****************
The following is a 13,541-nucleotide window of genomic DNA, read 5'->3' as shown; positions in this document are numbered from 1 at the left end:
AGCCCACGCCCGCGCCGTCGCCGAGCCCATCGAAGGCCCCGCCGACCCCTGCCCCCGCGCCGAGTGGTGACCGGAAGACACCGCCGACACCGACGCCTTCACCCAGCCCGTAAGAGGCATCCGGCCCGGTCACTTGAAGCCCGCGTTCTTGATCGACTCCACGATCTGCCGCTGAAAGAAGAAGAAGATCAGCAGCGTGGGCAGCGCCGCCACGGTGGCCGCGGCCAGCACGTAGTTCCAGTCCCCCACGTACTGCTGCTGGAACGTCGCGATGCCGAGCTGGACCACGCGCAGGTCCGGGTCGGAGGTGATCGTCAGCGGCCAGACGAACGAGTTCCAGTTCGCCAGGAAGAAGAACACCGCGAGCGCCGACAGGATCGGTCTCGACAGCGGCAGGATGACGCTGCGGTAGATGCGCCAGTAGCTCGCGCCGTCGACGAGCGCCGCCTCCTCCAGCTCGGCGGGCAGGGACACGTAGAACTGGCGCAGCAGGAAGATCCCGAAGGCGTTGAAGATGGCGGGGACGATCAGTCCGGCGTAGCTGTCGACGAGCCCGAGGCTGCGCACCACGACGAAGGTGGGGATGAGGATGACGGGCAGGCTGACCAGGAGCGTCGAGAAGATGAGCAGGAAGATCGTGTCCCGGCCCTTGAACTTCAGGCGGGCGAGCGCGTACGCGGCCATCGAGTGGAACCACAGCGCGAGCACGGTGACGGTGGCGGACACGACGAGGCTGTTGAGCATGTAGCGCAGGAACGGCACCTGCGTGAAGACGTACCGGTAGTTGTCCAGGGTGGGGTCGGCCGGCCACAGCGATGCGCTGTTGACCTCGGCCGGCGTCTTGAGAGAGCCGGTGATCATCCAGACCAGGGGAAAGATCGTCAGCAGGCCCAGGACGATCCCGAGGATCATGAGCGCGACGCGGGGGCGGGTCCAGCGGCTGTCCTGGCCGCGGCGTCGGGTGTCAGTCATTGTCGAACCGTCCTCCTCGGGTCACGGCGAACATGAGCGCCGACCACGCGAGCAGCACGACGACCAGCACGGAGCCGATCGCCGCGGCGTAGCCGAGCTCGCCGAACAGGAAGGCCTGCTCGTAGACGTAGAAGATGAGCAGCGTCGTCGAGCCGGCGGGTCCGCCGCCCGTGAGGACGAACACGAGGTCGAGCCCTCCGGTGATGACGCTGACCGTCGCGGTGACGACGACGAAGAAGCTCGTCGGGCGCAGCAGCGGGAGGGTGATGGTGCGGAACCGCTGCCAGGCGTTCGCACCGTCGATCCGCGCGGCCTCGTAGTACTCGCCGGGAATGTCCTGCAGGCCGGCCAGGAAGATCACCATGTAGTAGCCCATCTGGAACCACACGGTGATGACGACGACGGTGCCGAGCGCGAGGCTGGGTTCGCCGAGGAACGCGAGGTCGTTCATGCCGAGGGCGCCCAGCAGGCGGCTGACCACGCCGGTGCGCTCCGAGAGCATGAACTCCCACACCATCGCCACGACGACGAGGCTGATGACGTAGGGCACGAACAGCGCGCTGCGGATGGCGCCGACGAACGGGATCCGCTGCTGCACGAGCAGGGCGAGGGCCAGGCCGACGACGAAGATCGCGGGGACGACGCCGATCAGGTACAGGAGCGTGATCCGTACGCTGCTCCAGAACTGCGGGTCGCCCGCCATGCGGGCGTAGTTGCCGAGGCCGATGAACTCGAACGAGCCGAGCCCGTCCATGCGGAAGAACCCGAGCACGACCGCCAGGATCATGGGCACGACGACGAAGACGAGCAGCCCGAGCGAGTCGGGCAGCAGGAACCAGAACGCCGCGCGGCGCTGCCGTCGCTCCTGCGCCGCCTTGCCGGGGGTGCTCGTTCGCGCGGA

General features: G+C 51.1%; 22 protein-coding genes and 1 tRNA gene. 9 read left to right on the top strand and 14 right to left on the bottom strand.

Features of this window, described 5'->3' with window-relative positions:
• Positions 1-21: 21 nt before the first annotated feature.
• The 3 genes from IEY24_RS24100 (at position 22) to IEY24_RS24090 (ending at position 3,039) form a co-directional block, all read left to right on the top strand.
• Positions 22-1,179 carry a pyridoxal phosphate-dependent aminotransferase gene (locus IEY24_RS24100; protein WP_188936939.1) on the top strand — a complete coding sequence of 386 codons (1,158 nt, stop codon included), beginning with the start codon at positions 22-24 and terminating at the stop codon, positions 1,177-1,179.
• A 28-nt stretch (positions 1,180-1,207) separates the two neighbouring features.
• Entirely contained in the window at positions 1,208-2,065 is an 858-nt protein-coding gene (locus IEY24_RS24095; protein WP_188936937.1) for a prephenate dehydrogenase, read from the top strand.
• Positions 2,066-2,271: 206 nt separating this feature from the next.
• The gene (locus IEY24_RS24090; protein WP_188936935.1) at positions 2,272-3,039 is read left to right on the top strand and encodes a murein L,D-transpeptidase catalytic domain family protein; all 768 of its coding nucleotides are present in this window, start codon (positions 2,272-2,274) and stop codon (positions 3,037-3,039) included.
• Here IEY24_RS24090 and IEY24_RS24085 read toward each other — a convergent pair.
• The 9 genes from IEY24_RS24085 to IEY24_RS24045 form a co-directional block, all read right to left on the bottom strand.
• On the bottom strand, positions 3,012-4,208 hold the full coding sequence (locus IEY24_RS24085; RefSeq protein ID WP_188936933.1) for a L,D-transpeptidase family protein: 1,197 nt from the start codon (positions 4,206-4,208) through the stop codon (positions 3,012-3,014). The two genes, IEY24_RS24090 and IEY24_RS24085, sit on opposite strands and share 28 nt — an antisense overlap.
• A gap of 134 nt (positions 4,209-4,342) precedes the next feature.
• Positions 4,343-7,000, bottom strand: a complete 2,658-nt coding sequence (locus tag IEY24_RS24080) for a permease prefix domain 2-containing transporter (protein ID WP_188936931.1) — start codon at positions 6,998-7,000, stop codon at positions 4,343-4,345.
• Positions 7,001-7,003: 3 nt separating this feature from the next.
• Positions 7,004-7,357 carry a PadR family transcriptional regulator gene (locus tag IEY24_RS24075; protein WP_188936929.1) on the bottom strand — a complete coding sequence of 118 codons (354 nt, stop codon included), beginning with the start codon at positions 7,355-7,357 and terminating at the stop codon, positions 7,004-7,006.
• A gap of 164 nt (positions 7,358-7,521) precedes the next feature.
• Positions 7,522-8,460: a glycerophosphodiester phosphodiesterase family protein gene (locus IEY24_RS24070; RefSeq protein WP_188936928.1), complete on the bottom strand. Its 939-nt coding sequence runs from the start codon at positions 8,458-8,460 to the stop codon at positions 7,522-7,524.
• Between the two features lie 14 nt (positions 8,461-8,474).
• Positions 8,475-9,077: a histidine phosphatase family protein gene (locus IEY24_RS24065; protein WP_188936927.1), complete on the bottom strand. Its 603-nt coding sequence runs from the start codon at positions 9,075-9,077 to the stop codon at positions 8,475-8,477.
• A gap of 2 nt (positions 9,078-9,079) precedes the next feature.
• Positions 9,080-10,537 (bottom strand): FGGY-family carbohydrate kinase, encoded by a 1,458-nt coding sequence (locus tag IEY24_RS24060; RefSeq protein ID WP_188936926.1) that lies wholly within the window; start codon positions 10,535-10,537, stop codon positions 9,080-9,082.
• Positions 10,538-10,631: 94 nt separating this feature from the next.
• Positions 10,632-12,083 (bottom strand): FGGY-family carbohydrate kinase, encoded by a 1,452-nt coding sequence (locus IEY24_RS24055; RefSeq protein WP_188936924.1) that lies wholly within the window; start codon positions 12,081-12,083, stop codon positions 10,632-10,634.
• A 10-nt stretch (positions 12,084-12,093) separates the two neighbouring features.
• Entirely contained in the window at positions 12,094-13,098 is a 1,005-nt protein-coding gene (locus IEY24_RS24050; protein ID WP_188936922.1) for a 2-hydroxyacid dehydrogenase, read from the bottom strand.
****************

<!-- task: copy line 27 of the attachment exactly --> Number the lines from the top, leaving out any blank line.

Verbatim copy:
• A 10-nt stretch (positions 12,084-12,093) separates the two neighbouring features.